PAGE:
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Chronic Europe

LONDON – Europe’s great success in 2012 was to avoid becoming another of history’s failed monetary unions. European Central Bank President Mario Draghi’s actions prevented a market meltdown and bought European leaders time to deliver on political and institutional reform. But have political leaders again chosen to muddle through, rather than meld a resilient strategy?

To be sure, few envisioned the degree of compromise and integration that was achieved during the acute phase of Europe’s financial crisis. Control mechanisms that theoretically infringe on sovereignty are now in place for national budgets and, soon, for the 150 or so largest European banks. Creation of the European Financial Stability Facility and its successor, the European Stability Mechanism (ESM), provide an important financial backstop for smaller countries that are destabilized by external shocks.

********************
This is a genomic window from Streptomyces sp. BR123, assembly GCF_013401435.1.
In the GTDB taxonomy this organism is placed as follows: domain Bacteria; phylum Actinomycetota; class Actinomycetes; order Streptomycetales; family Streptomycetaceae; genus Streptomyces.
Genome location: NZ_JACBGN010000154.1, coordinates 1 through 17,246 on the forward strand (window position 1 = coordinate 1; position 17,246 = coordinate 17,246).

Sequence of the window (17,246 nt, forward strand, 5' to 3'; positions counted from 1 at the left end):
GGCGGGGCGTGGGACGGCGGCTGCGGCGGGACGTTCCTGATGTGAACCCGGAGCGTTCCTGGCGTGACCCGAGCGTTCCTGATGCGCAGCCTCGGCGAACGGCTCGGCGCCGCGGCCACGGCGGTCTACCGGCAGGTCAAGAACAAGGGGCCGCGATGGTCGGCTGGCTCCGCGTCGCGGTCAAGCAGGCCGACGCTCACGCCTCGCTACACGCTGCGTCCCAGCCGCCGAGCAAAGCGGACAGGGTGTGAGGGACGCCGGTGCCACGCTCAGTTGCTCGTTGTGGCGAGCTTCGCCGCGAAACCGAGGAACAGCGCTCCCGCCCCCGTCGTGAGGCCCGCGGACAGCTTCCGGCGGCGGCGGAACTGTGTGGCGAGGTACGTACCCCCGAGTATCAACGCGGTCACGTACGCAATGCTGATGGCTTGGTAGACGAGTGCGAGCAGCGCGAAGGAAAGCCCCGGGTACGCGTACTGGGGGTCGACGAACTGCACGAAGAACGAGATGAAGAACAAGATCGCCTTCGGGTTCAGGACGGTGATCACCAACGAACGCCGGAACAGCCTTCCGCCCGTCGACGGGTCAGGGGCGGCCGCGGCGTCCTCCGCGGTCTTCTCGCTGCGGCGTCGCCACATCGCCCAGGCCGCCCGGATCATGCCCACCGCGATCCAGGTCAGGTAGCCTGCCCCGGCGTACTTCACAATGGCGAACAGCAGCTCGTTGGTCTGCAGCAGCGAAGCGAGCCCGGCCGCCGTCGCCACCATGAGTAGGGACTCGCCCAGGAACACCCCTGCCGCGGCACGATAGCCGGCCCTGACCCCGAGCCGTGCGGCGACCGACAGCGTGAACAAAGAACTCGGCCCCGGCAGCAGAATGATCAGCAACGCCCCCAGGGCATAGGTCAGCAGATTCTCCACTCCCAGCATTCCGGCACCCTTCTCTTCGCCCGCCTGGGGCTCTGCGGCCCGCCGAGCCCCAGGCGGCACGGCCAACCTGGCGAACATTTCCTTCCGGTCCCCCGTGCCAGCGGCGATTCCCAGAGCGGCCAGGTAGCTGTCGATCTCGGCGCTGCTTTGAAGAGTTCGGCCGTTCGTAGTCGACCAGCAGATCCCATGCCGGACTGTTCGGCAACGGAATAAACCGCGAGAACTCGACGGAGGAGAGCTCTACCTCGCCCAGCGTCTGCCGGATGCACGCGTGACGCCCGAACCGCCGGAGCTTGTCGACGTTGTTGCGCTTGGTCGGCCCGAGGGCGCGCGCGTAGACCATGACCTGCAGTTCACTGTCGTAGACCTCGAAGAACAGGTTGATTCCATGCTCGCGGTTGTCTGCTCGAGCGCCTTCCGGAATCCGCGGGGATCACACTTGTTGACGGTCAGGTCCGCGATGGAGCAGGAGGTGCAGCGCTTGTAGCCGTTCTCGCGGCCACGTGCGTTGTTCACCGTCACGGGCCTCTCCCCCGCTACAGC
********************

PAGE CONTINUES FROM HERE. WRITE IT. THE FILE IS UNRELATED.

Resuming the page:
But the real game changer has been the ECB’s creativity in designing ways to prevent the sudden insolvency of banks and governments. While it might take military expertise to learn all of the acronyms created in the last three years, the LTRO (long-term refinancing operation) and OMT (outright monetary transactions) will be remembered as the ECB’s twin bazookas.

Nonetheless, while bazookas may win battles, they do not win wars. This is particularly true in finance, because markets, politicians, and citizens adapt to changing circumstances. The success of 2012 was to end the acute phase of the crisis; but its chronic features persist.